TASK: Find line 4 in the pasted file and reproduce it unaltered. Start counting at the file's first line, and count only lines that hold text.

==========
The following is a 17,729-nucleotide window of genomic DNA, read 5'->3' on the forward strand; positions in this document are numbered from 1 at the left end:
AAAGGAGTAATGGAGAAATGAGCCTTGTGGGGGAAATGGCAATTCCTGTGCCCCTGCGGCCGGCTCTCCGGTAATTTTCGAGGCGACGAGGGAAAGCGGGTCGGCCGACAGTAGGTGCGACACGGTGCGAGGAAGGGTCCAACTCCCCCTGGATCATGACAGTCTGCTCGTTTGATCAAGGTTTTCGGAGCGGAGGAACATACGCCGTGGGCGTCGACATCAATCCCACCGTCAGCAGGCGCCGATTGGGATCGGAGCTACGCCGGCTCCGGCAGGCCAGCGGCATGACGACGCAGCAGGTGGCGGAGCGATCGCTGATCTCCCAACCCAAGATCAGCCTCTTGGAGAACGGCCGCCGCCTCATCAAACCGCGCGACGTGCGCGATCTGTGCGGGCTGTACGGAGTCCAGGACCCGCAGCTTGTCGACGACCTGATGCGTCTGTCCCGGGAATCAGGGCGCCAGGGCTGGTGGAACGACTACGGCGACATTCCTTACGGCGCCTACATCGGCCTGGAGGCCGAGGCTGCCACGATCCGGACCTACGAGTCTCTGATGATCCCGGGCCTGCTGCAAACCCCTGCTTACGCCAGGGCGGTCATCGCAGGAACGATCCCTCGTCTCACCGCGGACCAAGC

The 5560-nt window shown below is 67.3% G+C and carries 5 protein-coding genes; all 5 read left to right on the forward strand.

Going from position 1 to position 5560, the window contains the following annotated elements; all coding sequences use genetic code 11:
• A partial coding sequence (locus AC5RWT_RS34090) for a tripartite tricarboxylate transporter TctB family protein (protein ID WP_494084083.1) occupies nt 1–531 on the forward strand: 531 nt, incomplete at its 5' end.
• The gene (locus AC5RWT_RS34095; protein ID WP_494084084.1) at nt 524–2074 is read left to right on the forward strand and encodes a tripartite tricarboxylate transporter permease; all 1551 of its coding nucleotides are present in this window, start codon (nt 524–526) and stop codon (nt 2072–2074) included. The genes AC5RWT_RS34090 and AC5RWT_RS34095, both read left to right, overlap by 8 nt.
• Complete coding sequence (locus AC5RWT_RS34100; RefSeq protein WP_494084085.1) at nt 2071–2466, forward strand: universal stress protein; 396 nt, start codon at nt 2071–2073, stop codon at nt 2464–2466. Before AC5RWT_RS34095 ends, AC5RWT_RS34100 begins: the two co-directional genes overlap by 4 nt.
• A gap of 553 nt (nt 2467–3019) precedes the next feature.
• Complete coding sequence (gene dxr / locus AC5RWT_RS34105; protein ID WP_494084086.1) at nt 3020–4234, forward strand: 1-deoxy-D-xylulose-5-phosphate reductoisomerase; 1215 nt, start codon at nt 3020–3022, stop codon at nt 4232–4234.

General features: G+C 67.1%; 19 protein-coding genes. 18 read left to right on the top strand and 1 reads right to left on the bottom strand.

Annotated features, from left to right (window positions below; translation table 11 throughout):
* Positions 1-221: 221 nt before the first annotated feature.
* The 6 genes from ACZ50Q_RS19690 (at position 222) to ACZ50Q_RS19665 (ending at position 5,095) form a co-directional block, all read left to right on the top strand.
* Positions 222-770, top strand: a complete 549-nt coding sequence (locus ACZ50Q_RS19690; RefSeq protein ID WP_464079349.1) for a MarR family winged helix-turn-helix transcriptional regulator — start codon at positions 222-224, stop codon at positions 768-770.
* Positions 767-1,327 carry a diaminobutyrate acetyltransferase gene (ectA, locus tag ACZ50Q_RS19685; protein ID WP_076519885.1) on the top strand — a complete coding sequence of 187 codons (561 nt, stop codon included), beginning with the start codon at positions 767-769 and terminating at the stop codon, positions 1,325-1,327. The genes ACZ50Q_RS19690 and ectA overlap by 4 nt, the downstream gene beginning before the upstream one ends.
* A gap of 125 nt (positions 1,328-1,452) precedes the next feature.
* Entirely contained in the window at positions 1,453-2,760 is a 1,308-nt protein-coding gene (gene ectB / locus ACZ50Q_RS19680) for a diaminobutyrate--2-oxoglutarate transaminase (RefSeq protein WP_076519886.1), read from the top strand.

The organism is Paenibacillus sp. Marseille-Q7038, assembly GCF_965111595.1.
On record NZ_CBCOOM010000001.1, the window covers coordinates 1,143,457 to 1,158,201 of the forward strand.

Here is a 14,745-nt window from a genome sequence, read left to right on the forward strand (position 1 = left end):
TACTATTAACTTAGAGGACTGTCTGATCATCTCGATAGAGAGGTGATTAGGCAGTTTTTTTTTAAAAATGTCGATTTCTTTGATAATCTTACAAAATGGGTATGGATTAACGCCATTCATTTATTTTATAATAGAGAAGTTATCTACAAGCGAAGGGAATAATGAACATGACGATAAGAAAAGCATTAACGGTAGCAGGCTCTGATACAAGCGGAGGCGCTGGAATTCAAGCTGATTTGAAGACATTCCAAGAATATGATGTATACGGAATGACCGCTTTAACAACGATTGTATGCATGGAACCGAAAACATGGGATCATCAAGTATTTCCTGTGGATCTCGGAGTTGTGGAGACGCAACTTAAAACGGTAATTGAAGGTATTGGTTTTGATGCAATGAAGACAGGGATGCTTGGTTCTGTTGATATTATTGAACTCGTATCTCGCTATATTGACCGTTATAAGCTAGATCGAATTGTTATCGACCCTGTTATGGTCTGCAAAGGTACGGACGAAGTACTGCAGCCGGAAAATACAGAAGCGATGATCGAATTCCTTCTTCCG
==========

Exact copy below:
Going from position 1 to position 5560, the window contains the following annotated elements; all coding sequences use genetic code 11: